Showing up on Netflix this month is this 1999 classic from M. Night Shyamalan. Shyamalan exploded on the scene with this film and followed it up with two solid offerings in Unbreakable and Signs. Things got dicey after that with The Village and Lady in the Water. Shyamalan never really captured the magic like he did with The Sixth Sense.
Just a little more history lesson before I get to the movie…
Bruce Willis delivered, at the time, what was thought to be his best acting performance ever and worthy of a Best Actor nomination. He didn’t get nominated. What made the snub even more obvious was how every one else connected to the movie DID get nominated – Frank Marshall, Kathleen Kennedy, and Barry Mendel for Best Picture; Haley Joel Osment for Best Supporting Actor; Toni Collette for Best Supporting Actress; Shyamalan for Best Director and Best Screenplay. None of them won but it is just an honor to be nominated. This, by the way, is the background of the joking between Matt Damon and Bruce Willis in the movie Ocean’s 12.
As for The Sixth Sense, it is a slow-moving story of how child psychologist Dr. Malcolm Crowe (Bruce Willis) is trying to help 9-year old boy Cole Sear who is having vivid hallucinations of dead people. Dr. Crowe had tried to help a young man with a similar problem early in his life and ended up being shot by the man. Crowe’s attempt to help Sear is both for the boy’s benefit as well as a cathartic process for himself as he feels like he failed to help the earlier child. Dr. Crowe suggests a different method with dealing with the hallucinations – helping the dead find closure in this life so they can move on to the next. This ends up being the key for young Cole Sear, played brilliantly by Haley Joel Osment. The film plods along with Cole helping the dead people that he sees. He solves a murder, helps another deliver a message to a loved one. Osment delivers an incredibly nuanced performance for a 9-year old.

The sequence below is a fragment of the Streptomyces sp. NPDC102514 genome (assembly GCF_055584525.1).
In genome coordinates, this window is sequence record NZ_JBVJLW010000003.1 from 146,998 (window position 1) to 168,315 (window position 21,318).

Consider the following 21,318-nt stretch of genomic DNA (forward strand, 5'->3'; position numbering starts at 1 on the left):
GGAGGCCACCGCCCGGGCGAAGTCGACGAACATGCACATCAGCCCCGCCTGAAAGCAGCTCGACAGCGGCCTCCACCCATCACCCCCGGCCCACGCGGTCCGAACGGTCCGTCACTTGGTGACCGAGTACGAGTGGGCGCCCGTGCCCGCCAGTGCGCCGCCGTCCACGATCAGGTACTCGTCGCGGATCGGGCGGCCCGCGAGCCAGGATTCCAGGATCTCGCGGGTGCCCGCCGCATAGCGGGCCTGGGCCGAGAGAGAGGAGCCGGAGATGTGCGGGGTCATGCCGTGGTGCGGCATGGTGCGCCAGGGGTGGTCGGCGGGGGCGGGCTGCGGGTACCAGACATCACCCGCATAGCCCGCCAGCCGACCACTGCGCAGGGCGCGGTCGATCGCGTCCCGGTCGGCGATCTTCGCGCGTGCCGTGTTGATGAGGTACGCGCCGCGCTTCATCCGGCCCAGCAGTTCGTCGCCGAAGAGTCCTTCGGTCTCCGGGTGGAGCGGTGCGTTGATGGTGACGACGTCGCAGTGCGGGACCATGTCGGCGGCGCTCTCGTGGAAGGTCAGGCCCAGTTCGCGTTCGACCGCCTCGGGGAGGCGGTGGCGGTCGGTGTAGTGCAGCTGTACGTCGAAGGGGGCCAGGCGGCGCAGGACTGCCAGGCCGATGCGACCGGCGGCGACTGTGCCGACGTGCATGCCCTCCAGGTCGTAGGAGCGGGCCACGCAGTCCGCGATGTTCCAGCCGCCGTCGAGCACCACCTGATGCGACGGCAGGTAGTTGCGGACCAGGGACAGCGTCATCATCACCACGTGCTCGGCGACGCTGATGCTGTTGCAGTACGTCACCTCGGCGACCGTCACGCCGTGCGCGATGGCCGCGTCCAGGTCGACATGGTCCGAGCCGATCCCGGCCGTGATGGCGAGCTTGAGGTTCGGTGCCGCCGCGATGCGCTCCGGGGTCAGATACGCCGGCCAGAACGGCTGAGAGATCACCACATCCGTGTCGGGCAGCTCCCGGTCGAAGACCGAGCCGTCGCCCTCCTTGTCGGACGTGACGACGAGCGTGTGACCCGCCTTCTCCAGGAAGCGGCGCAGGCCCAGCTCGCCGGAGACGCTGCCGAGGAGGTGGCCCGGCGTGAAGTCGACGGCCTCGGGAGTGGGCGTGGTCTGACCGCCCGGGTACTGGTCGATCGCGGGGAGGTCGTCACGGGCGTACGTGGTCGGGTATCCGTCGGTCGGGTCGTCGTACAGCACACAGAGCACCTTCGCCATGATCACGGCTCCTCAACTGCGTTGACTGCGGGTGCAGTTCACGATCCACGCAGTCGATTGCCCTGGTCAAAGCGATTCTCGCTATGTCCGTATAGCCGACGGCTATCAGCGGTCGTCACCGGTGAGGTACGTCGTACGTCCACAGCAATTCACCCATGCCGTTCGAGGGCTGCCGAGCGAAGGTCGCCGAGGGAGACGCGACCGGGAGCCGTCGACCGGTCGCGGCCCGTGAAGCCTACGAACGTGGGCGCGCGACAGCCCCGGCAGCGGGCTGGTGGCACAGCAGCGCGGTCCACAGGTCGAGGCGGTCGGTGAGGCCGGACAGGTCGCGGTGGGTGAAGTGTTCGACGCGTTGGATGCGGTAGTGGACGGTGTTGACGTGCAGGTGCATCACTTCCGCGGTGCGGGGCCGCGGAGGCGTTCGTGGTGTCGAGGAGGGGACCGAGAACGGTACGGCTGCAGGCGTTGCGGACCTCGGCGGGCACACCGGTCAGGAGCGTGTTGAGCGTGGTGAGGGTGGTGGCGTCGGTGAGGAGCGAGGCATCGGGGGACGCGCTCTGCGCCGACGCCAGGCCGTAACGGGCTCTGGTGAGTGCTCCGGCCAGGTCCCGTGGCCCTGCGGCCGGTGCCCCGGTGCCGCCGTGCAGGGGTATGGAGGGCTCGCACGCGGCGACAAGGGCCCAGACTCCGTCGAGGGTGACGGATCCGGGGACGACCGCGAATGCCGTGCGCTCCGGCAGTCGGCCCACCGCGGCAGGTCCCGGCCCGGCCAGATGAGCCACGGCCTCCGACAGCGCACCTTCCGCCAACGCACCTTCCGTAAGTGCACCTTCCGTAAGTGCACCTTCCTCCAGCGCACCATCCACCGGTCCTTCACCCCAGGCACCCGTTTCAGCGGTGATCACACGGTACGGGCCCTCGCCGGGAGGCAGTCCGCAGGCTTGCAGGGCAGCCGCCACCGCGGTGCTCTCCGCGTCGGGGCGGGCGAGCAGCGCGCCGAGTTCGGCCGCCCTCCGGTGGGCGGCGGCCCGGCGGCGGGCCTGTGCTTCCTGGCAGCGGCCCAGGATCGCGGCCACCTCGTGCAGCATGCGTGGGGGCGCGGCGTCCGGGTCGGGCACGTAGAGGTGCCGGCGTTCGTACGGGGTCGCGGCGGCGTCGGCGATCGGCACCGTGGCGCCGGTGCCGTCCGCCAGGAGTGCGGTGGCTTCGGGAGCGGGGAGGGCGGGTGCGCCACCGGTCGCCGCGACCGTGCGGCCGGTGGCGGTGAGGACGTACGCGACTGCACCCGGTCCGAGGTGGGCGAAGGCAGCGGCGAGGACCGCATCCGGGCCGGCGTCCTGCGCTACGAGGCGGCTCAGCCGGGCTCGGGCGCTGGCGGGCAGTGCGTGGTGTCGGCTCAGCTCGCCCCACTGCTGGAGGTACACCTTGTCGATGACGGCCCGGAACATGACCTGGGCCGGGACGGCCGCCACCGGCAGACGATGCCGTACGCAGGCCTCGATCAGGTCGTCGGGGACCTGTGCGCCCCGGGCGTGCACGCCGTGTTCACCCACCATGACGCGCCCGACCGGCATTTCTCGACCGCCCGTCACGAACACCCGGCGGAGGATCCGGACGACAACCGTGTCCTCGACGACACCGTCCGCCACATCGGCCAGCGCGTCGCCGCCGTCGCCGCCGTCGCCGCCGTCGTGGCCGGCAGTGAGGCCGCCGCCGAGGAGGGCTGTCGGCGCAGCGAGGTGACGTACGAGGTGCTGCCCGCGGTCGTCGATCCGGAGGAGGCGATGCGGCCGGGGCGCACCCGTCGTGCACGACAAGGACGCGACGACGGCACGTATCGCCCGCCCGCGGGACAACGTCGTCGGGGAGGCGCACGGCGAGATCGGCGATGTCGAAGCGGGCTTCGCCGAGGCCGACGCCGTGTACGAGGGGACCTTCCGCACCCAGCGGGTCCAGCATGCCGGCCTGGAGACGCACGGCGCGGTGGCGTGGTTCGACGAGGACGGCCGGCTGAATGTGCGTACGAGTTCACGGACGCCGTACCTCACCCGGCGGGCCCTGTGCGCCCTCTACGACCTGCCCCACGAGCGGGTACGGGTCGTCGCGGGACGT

Have I mentioned the film plods along a bit? Another word could be that it is very intentional. Some have argued that the ending only partially redeems the slow, methodical pace of the film. I don’t see it this way at all. Remember, every single item in the frame is put there on purpose by the director. At least – they should be there on purpose and with Shyamalan this is particularly true. Hitchcock would do the same thing – fill the frame with details, tell a story at a slow, methodical pace, then in the final act of the film all those details explode to life revealing their purpose. The gamble lies in whether the story that’s being told is deep enough to pull off the twist.
Hitchcock mastered this kind of film making. The Sixth Sense belongs in that club as well.
The interactions of Dr. Crowe with both his clients and his wife are crucial to the arch of the film. Willis captures the dilemma that all mental health professionals face – feeling their client’s pain, being just as frustrated with slow or even lack of progress. Willis captures this perfectly and the slow pace only adds to the intensity of both the feelings of despair of Sear as well as Dr. Crowe.
I can not – will not – spoil the ending. It is perhaps the most incredible, mind-blowing ending to any film. (Save of course, Darth Vader telling Luke he was his father.) The intensity of the film is heightened by Shyamalan’s refusal to use the traditional ‘jump music’ in the film. The scary scenes ambush you as a viewer – with no set up or build up.
The Sixth Sense really is one of those rare films that you must wait until the credits roll to form an opinion on it.
If you haven’t seen it – it’s definitely worth the watch.
Then you’ll watch it again.